HENRY — an acronym that stands for “high earners not rich yet” — describes a niche subset of the population that represents the next generation of wealth. Today, HENRYs are comprised largely of millennials (and some of the youngest members of Gen X) who earn an annual household income of more than $100,000. As these top earners are well on their way to becoming tomorrow’s affluent consumer, real estate professionals are best suited to start paying attention to this influential demographic now.
Millennials tend to differ from previous generations when it comes to how they navigate their career paths, when they decide to get married and start families, and the premium they place on travel and experiences. It should come as no surprise, then, that the way in which millennial HENRYs make purchasing decisions, specifically when it comes to buying a home, also differs from generations past.
Inside the mind of the HENRYs
First, it’s worth noting that the American dream of homeownership is still very much alive and well for millennial HENRYs. According our recent study, 97 percent of millennial HENRYs either own a home or plan to purchase a home, while nearly three-quarters either already own or plan to own a second home.
However, HENRYs are changing the traditional definitions and attributes associated with luxury, and specifically as it relates to what a luxury home means to them. When asked what makes a brand luxury, 80 percent said superior quality and 64 percent cited excellent reputation/word of mouth, while only 47 percent said premium price.
The role of price in determining luxury diminishes even further when it comes to home buying: only 38 percent of HENRYs identified price as an indicator of a luxury home. Accordingly to an recent industry study, real estate professionals, on the other hand, overwhelming cited sales price (78 percent) as the top indicator of a luxury home. The top indicator of a luxury home as identified by 68 percent millennial HENRYs is finishes.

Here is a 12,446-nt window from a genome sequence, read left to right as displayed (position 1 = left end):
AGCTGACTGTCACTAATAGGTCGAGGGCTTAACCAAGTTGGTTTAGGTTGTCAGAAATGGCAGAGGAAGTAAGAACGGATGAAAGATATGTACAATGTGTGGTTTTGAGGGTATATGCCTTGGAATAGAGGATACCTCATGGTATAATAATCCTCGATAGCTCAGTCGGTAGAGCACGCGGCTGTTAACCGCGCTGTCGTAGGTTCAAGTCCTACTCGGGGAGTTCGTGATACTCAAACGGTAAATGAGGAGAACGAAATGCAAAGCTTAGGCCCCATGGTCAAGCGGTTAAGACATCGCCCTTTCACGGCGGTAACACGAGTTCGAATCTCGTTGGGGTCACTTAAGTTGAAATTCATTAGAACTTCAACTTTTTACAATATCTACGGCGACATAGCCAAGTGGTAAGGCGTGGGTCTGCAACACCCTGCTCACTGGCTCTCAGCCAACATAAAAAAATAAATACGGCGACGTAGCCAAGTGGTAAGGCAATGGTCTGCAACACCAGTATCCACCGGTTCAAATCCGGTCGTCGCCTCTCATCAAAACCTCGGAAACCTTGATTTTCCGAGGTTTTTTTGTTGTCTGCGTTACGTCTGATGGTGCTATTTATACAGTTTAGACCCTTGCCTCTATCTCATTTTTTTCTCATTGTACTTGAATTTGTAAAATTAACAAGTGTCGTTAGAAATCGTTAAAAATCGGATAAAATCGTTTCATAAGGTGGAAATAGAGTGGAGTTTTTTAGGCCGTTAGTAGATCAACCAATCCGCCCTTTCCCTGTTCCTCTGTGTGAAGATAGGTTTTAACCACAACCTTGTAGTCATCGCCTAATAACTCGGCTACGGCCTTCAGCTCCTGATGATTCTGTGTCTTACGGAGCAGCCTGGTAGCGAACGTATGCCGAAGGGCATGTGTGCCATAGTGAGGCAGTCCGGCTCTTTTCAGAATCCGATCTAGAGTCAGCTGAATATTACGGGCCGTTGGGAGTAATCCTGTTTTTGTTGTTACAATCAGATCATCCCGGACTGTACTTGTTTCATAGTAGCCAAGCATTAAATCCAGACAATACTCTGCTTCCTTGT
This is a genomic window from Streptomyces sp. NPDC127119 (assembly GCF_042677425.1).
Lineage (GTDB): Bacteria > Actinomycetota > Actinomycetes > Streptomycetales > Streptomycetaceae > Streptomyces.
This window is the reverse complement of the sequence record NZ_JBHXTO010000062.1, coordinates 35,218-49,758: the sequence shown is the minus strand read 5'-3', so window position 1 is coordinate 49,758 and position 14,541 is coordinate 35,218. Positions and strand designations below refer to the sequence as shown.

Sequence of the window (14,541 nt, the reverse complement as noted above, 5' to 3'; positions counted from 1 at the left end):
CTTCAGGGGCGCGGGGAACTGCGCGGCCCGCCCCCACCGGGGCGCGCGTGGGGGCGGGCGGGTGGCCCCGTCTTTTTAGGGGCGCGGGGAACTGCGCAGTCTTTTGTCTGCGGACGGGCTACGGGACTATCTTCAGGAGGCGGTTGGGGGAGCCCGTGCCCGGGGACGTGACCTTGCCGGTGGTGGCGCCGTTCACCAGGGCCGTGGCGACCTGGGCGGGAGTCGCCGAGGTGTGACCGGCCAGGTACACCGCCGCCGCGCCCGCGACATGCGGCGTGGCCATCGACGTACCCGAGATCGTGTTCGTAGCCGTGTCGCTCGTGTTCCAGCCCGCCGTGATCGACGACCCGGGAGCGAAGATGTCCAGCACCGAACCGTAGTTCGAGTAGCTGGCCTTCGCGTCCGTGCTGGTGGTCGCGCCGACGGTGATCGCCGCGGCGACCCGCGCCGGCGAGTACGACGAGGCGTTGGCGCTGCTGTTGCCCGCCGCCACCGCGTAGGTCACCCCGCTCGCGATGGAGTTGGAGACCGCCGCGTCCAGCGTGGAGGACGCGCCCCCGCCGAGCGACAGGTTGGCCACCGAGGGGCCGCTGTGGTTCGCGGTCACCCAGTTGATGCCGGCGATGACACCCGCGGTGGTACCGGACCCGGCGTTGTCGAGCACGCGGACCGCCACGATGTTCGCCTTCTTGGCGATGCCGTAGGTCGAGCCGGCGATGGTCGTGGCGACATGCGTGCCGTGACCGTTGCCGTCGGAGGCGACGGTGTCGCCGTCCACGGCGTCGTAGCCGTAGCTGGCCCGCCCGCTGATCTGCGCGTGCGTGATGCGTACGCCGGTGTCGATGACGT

Location and amenities were ranked as the second and third most important factors in determining what makes for a luxury property, respectively, by both real estate professionals and millennial HENRYs.
What are HENRYs willing to pay for?
This tells us as real estate professionals that millennial HENRYs are willing to pay for what they want and value in a home, i.e. finishes, neighborhood, amenities, etc., but that luxury isn’t determined by price tag alone. Rather, for this demographic, luxury means a home that suits their unique preferences and needs, and beyond that, the lifestyle they want to achieve.
Whether that means living in a chalet at the base of a mountain year-round in Aspen, or a beachside bungalow on Hilton Head Island, HENRYs are precisely curating their lifestyles to reflect their unique preferences.
Luxury is more than just a property — it’s the enjoyment of life according to each client’s unique and personal definition of what luxury means to them.
How HENRYs conduct business
The way HENRYs select real estate agents and the value that HENRYs expect agents to bring to the table is also distinct. Perhaps most notably, two-thirds of HENRYs follow influencers on social media, 84 percent have made a purchase because of a social media influencer, and 80 percent of HENRYs would consider hiring an influencer for their topic expertise. The top platforms on which HENRYs follow influencers are Instagram (67 percent), Facebook (55 percent) and YouTube (38 percent).
Referrals have always been important for real estate professionals, but takes on a new significance in the age of social media where “word of mouth” recommendations are amplified across any number of digital channels and influencer marketing is proving to be extremely effective. Investing in building a brand online and showcasing market knowledge and local neighborhood expertise can go a long way for real estate professionals in attracting HENRYs as clients.
The traditional notion of the luxury real estate buyer is changing, and this divergence will only become more pronounced as HENRYs mature and accumulate wealth. Real estate professionals must understand the distinct ways that millennial HENRYs define luxury and approach the homebuying process, and perhaps most importantly, agents must adjust their own preconceived views on luxury and influence in order to best serve this demographic of emerging affluence.